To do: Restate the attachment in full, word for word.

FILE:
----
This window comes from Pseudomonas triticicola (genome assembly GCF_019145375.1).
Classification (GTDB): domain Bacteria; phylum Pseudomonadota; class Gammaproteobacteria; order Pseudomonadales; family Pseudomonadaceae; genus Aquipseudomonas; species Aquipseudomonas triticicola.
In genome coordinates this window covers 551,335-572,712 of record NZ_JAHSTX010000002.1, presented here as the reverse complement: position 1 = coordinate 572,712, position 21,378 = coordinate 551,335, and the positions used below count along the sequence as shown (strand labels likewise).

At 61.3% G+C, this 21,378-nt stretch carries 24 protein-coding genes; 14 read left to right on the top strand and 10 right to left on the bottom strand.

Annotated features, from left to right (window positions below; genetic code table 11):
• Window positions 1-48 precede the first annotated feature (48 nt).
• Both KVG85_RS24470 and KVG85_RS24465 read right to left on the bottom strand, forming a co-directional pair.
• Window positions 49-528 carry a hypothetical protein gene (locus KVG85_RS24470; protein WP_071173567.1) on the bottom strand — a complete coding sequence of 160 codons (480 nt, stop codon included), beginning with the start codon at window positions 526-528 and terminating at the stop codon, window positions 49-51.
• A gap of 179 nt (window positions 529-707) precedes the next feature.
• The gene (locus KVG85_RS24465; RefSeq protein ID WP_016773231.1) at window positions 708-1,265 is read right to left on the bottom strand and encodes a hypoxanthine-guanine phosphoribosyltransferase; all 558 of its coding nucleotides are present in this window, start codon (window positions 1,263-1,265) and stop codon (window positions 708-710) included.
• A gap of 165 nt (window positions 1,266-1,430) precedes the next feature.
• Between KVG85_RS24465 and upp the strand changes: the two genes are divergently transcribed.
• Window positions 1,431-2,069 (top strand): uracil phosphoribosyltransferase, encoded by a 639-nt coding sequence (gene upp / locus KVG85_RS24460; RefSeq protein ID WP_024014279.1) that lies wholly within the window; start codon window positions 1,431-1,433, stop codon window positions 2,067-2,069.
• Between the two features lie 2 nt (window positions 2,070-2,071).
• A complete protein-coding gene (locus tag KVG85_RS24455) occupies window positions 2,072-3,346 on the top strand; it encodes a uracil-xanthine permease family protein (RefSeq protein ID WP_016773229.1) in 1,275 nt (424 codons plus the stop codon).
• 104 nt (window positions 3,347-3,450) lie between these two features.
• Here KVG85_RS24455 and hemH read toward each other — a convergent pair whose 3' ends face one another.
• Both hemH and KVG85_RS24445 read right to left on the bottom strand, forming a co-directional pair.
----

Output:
This window comes from Pseudomonas triticicola (genome assembly GCF_019145375.1).
Classification (GTDB): domain Bacteria; phylum Pseudomonadota; class Gammaproteobacteria; order Pseudomonadales; family Pseudomonadaceae; genus Aquipseudomonas; species Aquipseudomonas triticicola.
In genome coordinates this window covers 551,335-572,712 of record NZ_JAHSTX010000002.1, presented here as the reverse complement: position 1 = coordinate 572,712, position 21,378 = coordinate 551,335, and the positions used below count along the sequence as shown (strand labels likewise).

At 61.3% G+C, this 21,378-nt stretch carries 24 protein-coding genes; 14 read left to right on the top strand and 10 right to left on the bottom strand.

Annotated features, from left to right (window positions below; genetic code table 11):
• Window positions 1-48 precede the first annotated feature (48 nt).
• Both KVG85_RS24470 and KVG85_RS24465 read right to left on the bottom strand, forming a co-directional pair.
• Window positions 49-528 carry a hypothetical protein gene (locus KVG85_RS24470; protein WP_071173567.1) on the bottom strand — a complete coding sequence of 160 codons (480 nt, stop codon included), beginning with the start codon at window positions 526-528 and terminating at the stop codon, window positions 49-51.
• A gap of 179 nt (window positions 529-707) precedes the next feature.
• The gene (locus KVG85_RS24465; RefSeq protein ID WP_016773231.1) at window positions 708-1,265 is read right to left on the bottom strand and encodes a hypoxanthine-guanine phosphoribosyltransferase; all 558 of its coding nucleotides are present in this window, start codon (window positions 1,263-1,265) and stop codon (window positions 708-710) included.
• A gap of 165 nt (window positions 1,266-1,430) precedes the next feature.
• Between KVG85_RS24465 and upp the strand changes: the two genes are divergently transcribed.
• Window positions 1,431-2,069 (top strand): uracil phosphoribosyltransferase, encoded by a 639-nt coding sequence (gene upp / locus KVG85_RS24460; RefSeq protein ID WP_024014279.1) that lies wholly within the window; start codon window positions 1,431-1,433, stop codon window positions 2,067-2,069.
• Between the two features lie 2 nt (window positions 2,070-2,071).
• A complete protein-coding gene (locus tag KVG85_RS24455) occupies window positions 2,072-3,346 on the top strand; it encodes a uracil-xanthine permease family protein (RefSeq protein ID WP_016773229.1) in 1,275 nt (424 codons plus the stop codon).
• 104 nt (window positions 3,347-3,450) lie between these two features.
• Here KVG85_RS24455 and hemH read toward each other — a convergent pair whose 3' ends face one another.
• Both hemH and KVG85_RS24445 read right to left on the bottom strand, forming a co-directional pair.